// our ObjectDataSource uses this CompositeControl to select data
      e.ObjectInstance = this;

      share|improve this answer
      Oct 19 ’11 at 16:51
      Oct 19 ’11 at 2:23
      Kit Menke♦
      See my Last Change:. Thanks. – hofmeister Oct 19 ’11 at 8:17
      @Taz I think you still want to use your CommandField deleteButton. That will add a delete button to each row for you. I think I can create an example for you since I have some code already. – Kit Menke♦ Oct 19 ’11 at 14:51
      That’s great! Thank you. You earned a new achievement: New blog reader. :) Greetz. – hofmeister Oct 20 ’11 at 5:15
      Your Answer
      draft saved
      draft discarded
      log in
      required, but never shown
      Home Page
      By posting your answer, you agree to the
      privacy policy and
      terms of service.
      Not the answer you’re looking for?
      Browse other questions tagged column gridview
      or ask your own question.
      This is a collaboratively edited question and answer site for SharePoint enthusiasts. It’s 100% free, no registration required.Got a question about the site itself? meta is the place to talk about things like what questions are appropriate, what tags we should use, etc.
      about » faq »
      meta »
      column × 202
      gridview × 19
      1 year ago
      492 times
      1 year ago
      Community Bulletin
      Meet the new additions to the Stack Exchange clan
      Like hats? You can have one by celebrating the holiday season with StackExhange!
      URL type column issue in SharePoint List
      How do I edit a custom text field on multiple documents all at once?
      GridView lookups displaying as “id;#value”
      Setting Column Widths
      Always display Comment field
      GridView showing FAST results and inline editing items
      What is SP Grid View $ How to use it?
      Last sites and last items in the same list/table/gridview
      How to set variable with list’s metadata (like customerID)?
      Problem with expanding/collaping gridview rows in Firefox
      Enforce a default value AFTER creating a list item
      How to select specific fields from a list to bind with gri
      Attach document from SharePoint List to GridView
      Don’t show DateTime format on a web part
      How to create Grid view webpart using Visual Studio or code
      Looking for code that will make certain columns read only
      Updated = calculated field based on Modified shows 1899 last update
      How to add a browse button to the image column?
      gridview for picture library with link
      Additional column settings missing for comments column under core document columns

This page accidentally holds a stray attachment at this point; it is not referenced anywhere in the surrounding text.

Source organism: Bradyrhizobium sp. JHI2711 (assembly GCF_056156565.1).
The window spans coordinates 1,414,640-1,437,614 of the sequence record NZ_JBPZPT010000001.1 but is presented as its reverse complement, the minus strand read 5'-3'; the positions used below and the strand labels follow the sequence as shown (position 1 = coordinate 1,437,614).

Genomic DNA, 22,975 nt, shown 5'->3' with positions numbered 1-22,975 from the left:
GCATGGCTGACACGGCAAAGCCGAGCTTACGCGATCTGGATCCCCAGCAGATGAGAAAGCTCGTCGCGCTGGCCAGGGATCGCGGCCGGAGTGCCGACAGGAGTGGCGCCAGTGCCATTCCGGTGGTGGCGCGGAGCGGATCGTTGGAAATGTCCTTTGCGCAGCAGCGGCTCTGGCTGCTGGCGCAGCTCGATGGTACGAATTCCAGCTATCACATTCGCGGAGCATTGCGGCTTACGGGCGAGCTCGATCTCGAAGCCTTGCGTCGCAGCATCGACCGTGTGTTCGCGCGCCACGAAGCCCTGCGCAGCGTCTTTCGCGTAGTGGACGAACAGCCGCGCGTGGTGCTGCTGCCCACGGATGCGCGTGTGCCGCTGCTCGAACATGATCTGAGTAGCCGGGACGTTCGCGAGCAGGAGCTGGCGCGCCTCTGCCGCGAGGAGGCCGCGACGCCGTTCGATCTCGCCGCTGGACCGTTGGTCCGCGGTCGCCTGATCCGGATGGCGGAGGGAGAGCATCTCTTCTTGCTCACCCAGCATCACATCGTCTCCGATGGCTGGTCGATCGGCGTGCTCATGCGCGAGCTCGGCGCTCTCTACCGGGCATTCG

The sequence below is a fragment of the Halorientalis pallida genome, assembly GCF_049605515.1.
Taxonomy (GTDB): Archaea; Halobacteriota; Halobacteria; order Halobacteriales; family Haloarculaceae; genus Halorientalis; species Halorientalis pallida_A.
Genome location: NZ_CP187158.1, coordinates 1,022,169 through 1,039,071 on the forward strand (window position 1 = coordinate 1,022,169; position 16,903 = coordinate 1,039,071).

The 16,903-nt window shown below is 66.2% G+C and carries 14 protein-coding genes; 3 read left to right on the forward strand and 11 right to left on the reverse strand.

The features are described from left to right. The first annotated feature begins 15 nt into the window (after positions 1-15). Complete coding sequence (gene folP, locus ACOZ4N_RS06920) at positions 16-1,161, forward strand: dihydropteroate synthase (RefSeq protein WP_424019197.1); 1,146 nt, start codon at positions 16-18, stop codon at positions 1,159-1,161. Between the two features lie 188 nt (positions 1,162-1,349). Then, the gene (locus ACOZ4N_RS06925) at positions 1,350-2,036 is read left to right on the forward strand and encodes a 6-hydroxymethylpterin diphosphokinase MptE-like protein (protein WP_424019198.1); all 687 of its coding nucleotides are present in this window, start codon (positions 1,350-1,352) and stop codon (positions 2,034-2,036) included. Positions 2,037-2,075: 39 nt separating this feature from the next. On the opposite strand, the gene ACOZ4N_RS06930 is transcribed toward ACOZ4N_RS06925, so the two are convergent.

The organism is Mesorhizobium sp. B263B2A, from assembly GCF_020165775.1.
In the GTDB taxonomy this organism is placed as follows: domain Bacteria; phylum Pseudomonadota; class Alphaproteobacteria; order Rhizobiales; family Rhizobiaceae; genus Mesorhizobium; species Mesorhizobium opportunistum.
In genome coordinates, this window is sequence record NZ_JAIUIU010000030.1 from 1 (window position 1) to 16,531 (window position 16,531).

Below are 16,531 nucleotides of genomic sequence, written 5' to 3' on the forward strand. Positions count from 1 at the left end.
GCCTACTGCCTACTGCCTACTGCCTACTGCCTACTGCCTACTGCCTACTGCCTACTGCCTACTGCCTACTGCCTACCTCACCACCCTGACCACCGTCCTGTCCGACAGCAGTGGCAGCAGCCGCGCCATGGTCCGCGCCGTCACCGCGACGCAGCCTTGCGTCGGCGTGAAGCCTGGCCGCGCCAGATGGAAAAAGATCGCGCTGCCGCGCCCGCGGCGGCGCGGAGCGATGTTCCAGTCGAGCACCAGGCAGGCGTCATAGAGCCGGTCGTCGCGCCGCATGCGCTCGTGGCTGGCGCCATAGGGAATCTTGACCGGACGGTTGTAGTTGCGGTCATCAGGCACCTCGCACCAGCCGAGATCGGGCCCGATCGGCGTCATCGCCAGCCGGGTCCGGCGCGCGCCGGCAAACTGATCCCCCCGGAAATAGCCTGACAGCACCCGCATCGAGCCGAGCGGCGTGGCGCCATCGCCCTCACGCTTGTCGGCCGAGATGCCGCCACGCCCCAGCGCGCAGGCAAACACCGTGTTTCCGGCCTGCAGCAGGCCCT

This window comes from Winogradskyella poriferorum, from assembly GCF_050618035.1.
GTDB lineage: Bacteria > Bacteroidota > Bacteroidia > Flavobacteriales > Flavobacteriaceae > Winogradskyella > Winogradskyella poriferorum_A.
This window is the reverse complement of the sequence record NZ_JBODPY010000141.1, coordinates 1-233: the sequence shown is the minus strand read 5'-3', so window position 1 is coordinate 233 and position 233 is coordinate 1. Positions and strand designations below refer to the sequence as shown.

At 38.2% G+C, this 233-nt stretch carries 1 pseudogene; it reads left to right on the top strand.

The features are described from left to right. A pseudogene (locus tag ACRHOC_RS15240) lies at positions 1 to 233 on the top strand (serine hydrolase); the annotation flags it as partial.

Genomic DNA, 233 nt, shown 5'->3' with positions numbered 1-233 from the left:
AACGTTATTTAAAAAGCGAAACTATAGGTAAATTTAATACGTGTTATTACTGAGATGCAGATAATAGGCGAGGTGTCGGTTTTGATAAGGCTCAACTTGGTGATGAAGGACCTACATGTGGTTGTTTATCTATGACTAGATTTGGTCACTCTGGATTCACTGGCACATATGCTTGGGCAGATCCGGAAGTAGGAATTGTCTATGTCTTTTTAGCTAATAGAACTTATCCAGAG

How to fix width of column in SpGridView?
      Single line of text or managed metadata
      How to delete a column in a content type?
      How to only display the logged in users list items?
      SPDataSource for asp gridView returns nothing?
      question feed
      about |
      faq |
      blog |
      chat |
      data |
      legal |
      privacy policy |
      jobs |
      advertising info |
      mobile |
      contact us
      | feedback
      ■ api/apps
      ■ careers 2.0
      ■ meta
      ■ area 51
      ■ webapps
      ■ gaming
      ■ ubuntu
      ■ webmasters
      ■ cooking
      ■ game development
      ■ math
      ■ photography
      ■ stats
      ■ tex
      ■ english
      ■ theoretical cs
      ■ programmers
      ■ unix
      ■ apple
      ■ wordpress
      ■ physics
      ■ home improvement
      ■ gis
      ■ electrical engineering
      ■ android
      ■ security
      ■ bicycles
      ■ dba
      ■ drupal
      ■ sharepoint
      ■ scifi $ fantasy
      ■ user experience
      ■ skeptics
      ■ rpg
      ■ judaism
      ■ mathematica
      rev 2012.12.7.545
      site design / logo © 2012 stack exchange inc;
      user contributions licensed under cc-wiki with attribution required
      SharePoint – Stack Exchange works best with JavaScript enabled

    • Returning home from Iraq to my surprise I find that my wife had slept with over 20 men and made vieods of these encounters. She hid or depleted over $500,000.00 I earned during my sacrifice to better my family. The courts then award her the home and everything in it forcing me to the street. The courts then award her custody of our son who wants to live with me. Now homeless, on disability, I hunger do to extreme amount of child support due. My crime? Surviving Iraq!

    • -1′

    • Best quote from the interview: We are recording our lives to enjoy them later.

      Love the reference to the Dalai Lama and being in the moment. When people mention the anxiety the experience from being apart from their gadgets it makes me think of the proverbial 2 year old freaking out while his filthy “binkie” is getting a bath.

    • @Nobama: Interesting, until we consider that someone who rhetorically asks “Why mix politics with everything?” does that very same thing with his/her own ID!

About Pay Dirt

  • Pay Dirt examines the millions of consumer decisions Americans make every day: What to buy, how much to pay, whether to rave or complain. Lead written by Quentin Fottrell, the blog examines these interactions, providing readers with news, insight and tips on shopping, spending, customer service, and companies that do right – and wrong – by their customers. Send items, questions and comments to or tweet @SMPayDirt.